An ultralight and compact fishing pole would be a carbon fiber pole and mini reel. A 1.5 meter telescoping pole compacts to a length that fits even in a day pack. Pole fishing can be fruitful, but it is more of a sport. To have a better chance of success, you can use longlining, nets, and/or traps.
You can attract fish to the bait with a dough ball that disassembles under the water next to your bait. See this video by fishin n stuff.
Another alternative by Ari Davies, is to heat and mix 50% lard, 25% paraffin (candle) wax, and 25% meat with blood. Make sure to use a double boiler. Once cool it will stay on your hook sufficiently.
There are also scents or menhaden oil you can buy that you can apply to your lures, or even to a cotton ball.
For saltwater, the scent of the natural prey is the best strategy to attract predator fish. A common natural prey is shrimp.
Longlining involves running a heavy fishing line between two visible bobs such as empty plastic bottles. From the heavy line running along the surface, you run individual lines (snoods), each having a bob at the top and a weight and baited hook at the bottom. You leave this unattended at a lake. If at a stream or river you would have to secure the ends or secure one end from the middle of the stream.
This can be difficult to set up without a boat. However, you can swim out with the heavy line and two bobs, and a bag with the snoods inside. Each snood has its own bag within the main bag to avoid tangling. The snoods have a clip to attach to the main line.
A small gillnet or driftnet may be the most compact UL net option for catching fish. It catches fish when they unknowingly swim into it. If the fish is the right size, it will be too big to swim through, but have its gills or fins get caught in the net. The floats can be bladder-bottles or dry-bags, and the weights can be stones.
You can throw some bread crumbs to attract fish to the area. If you gut the fish to eat, use the guts as a lure to attract more fish if desired. For saltwater fish, you can make chum with a mixture of tropical/saltwater fish food, menhaden oil and water. Another fellow added menhaden oil to a sponge inside a jar with perforated lid and a weight to sink it to the bottom, although a scent product that isn't oil based may work better.
“For the average fish, the most efficient mesh size is between 1 1/2 inches to 1 5/8 inches (3.8 cm to 4.1 cm). This size mesh will catch the maximum number of fish of average edible size, plus a reasonable number of larger fish. It will also catch more total pounds of edible fish each day.” Further reading at grandpappy.org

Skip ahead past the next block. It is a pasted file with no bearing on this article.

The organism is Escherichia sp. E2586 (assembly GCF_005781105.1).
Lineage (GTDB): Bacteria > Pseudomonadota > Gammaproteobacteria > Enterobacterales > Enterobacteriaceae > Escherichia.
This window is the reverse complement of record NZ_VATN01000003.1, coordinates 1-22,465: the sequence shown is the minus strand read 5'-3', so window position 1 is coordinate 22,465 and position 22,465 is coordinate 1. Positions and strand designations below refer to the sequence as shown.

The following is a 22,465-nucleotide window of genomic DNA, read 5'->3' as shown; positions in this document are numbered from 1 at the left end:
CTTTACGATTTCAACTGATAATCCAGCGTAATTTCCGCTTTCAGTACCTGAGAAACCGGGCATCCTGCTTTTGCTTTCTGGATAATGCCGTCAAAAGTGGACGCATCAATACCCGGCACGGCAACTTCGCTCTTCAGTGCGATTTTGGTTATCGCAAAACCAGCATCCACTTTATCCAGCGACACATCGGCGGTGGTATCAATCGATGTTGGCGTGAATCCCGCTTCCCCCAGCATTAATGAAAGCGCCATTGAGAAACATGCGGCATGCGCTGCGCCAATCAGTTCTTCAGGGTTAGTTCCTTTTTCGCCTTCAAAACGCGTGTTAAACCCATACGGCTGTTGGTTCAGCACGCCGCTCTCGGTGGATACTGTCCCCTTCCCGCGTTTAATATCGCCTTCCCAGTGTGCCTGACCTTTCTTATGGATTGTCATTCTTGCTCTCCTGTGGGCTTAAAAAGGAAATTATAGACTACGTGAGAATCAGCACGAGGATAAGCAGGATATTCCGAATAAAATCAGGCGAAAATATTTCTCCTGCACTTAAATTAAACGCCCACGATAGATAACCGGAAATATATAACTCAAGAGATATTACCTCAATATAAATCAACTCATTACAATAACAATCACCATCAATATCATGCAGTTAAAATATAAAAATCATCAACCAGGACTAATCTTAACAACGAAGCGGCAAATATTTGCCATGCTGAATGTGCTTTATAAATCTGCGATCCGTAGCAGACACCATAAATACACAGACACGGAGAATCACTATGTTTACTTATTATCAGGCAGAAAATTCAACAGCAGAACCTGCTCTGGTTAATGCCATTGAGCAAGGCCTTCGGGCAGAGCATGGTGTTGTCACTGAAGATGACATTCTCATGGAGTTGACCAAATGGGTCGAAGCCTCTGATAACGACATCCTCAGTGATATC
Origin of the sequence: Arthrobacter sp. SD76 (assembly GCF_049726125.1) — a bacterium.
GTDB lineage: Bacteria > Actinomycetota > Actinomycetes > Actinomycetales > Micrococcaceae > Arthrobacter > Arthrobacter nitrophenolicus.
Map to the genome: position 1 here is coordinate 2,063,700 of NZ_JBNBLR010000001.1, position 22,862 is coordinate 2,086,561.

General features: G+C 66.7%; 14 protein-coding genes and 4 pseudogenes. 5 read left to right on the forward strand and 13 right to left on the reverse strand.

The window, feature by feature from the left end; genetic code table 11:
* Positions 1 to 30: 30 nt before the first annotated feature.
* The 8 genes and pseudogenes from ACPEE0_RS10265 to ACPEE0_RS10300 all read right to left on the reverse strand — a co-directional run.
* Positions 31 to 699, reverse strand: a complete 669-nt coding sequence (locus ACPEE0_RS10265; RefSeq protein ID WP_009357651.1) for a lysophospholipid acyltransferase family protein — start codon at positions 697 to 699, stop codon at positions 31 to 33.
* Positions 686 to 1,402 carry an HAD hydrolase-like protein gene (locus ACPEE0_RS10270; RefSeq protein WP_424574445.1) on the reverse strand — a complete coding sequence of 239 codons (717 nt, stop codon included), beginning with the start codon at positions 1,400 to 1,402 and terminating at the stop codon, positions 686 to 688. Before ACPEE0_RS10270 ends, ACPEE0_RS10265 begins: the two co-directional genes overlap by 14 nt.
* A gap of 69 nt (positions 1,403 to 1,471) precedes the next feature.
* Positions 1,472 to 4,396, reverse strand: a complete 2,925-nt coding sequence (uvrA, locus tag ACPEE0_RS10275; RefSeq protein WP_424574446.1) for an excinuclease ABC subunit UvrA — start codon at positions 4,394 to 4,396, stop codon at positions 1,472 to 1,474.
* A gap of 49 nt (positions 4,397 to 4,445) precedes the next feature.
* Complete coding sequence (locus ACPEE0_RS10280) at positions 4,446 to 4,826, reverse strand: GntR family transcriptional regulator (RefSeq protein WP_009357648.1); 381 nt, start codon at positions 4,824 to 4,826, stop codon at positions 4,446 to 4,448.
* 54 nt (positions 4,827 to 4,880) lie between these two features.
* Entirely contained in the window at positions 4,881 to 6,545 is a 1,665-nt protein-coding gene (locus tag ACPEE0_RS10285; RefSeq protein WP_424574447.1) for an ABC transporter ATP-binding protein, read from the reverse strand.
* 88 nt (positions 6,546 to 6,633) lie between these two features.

“Gillnets are a pain to deploy and use, so I normally just shape some of the netting into weirs, deployed with the shoreline forming one “wing” of the weir. Bait the weirs with guts/heads of previous catches (once you make some) and also create and use a seine. The seine is used to push fish towards the weirs. So I use mesh that's small enough (ie, 1.5” mesh) to catch any fish worth eating. Gillnets rarely catch anything but the size of fish it's designed to catch, so it's very limiting. If the fish is too big, the netting just turns it away, unless it gets wrapped up or caught by the snout, in some cases. If you make the mesh big enough to catch decent-sized fish (ie, 3“ or larger) then a lot of small fish will not be caught.” wasach at bushcraft forum
A lift net sits at the bottom of shallow water, while some food lures fish to swim above the net. Lift nets can be folded into a long slender piece.
If the water isn't very deep, you can make a trap from whatever is in the area, either sticks or stones. See fishing weir.
You can use a coke bottle by cutting the top section and turning it in on itself. Place anything for bait in the bottle and secure under a rock to catch shrimp/prawns. See video, which also explains how to secure and orient a gill net to avoid sea currents.